Cora

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See also: cora, córa, and čora

English[edit]

Etymology[edit]

Apparently invented by James Fenimore Cooper in The Last of the Mohicans(1826). It could represent Ancient Greek κόρη (kórē, maiden).

Proper noun[edit]

Cora

  1. A female given name.
    • 1826 James Fenimore Cooper, The Last of the Mohicans/Chapter 2:
      The youth had turned to speak to the dark-eyed Cora, when the distant sound of horses hoofs, clattering over the roots of the broken way in his rear, caused him to check his charger;
    • 1990, Ed McBain, Vespers, Mandarin (1991), ISBN 0749305967, page 78:
      "Where are you from originally, Coral?" "Indiana." "Lots of Corals out there, I bet." She hesitated, seemed about to flare, and then smiled instead, showing a little gap between two front teeth. "Well, it was Cora Lucille, I guess, " she said, still smiling, looking very much like a Cora Lucille in that moment. Hawes imagined pigtails tied with polka-dot rags.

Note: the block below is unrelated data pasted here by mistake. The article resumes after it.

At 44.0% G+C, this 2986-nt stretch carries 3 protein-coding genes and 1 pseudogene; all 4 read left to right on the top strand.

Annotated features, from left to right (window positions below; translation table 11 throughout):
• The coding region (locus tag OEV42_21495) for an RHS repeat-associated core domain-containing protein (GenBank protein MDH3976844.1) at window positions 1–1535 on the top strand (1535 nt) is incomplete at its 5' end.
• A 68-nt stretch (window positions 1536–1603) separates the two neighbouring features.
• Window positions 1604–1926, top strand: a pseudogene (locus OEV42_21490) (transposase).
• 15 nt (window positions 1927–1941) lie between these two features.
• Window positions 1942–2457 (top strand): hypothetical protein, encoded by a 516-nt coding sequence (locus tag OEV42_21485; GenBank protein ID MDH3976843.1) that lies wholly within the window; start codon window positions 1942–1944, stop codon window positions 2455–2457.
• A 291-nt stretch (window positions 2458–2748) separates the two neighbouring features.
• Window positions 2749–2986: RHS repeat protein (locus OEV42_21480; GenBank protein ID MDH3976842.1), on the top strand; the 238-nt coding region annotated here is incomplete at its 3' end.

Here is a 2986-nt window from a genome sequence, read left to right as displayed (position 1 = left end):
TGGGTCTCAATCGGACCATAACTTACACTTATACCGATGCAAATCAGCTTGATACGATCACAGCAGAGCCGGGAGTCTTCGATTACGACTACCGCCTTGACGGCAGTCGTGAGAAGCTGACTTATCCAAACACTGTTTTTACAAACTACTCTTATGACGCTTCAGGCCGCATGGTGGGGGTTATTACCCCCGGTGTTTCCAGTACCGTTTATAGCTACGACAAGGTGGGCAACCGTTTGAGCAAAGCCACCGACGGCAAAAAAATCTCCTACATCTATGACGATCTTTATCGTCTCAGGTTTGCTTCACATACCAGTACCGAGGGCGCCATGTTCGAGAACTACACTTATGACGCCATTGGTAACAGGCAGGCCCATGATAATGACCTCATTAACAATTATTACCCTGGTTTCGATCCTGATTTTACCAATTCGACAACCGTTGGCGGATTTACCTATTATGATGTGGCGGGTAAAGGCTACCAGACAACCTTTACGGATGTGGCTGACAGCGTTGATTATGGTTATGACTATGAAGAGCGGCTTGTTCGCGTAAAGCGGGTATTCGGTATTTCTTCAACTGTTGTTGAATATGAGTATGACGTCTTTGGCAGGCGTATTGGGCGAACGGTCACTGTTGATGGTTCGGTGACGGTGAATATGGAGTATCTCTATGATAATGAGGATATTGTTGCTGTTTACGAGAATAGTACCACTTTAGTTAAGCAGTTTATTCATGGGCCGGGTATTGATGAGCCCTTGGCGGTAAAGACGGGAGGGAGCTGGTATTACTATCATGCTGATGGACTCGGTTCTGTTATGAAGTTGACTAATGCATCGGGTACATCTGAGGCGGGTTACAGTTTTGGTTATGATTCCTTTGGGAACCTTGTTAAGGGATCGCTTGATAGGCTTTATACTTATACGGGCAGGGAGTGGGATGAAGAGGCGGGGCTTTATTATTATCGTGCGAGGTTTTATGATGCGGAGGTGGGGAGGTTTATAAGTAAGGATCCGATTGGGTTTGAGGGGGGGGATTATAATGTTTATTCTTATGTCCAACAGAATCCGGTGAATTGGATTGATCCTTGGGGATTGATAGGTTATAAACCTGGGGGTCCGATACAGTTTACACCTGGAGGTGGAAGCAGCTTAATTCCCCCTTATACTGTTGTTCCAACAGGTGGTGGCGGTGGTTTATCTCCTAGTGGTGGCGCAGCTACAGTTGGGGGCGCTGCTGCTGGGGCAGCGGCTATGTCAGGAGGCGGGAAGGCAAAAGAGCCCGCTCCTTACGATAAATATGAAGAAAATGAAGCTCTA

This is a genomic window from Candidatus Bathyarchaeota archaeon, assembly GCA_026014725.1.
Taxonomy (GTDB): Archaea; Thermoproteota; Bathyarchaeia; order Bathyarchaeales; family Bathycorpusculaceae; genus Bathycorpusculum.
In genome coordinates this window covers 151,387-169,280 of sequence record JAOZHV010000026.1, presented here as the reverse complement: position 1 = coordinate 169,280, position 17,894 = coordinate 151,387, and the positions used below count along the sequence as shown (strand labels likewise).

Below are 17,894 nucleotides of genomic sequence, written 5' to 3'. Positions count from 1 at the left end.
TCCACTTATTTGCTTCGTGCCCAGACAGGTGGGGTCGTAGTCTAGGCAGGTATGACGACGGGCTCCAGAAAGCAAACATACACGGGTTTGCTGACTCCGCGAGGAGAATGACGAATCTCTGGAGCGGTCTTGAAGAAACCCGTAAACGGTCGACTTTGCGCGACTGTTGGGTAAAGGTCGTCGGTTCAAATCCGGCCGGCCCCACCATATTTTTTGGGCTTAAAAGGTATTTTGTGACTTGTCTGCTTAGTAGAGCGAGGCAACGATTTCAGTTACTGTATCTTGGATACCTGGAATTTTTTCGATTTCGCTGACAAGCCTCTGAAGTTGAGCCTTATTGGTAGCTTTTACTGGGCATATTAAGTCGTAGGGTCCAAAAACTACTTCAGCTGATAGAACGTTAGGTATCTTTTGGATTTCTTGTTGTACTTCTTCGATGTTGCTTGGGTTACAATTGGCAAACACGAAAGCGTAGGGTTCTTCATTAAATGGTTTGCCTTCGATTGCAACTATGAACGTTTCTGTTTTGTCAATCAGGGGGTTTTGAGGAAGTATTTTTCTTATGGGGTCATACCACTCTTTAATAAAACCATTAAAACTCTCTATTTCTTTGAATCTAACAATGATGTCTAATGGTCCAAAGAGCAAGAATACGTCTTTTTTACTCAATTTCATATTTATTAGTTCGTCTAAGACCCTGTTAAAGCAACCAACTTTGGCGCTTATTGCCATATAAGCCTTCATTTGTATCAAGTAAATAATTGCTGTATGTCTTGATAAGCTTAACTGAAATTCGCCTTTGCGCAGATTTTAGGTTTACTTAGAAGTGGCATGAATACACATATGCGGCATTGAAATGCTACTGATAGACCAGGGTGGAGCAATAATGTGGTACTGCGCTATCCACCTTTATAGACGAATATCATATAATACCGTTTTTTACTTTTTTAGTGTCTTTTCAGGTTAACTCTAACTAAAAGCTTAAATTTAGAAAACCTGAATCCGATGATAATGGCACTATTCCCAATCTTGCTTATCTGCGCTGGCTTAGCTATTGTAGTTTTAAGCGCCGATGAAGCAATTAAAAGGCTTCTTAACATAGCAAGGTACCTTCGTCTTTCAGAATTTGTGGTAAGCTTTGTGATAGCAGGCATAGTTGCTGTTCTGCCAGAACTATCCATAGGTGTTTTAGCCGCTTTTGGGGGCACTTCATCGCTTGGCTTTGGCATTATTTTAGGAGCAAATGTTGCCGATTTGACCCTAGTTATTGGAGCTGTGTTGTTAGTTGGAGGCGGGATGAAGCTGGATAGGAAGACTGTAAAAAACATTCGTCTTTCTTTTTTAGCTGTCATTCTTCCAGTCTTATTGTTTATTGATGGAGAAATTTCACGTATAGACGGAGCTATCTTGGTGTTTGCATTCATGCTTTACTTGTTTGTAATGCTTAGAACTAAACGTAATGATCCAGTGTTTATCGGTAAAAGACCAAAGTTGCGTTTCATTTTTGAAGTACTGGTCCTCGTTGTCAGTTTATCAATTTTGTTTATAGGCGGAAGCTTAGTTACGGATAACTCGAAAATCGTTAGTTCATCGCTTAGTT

Anagrams[edit]


Latin[edit]

Etymology[edit]

EB1911 - Volume 01 - Page 001 - 1.svg This entry lacks etymological information. If you are familiar with the origin of this term, please add it to the page per etymology instructions. You can also discuss it at the Etymology scriptorium.

Pronunciation[edit]

Proper noun[edit]

Cora f (genitive Corae); first declension

  1. an ancient city in Latium, situated between Norba and Velitrae, now Cori

Declension[edit]

First declension.

Case Singular
nominative Cora
genitive Corae
dative Corae
accusative Coram
ablative Corā
vocative Cora

Derived terms[edit]

References[edit]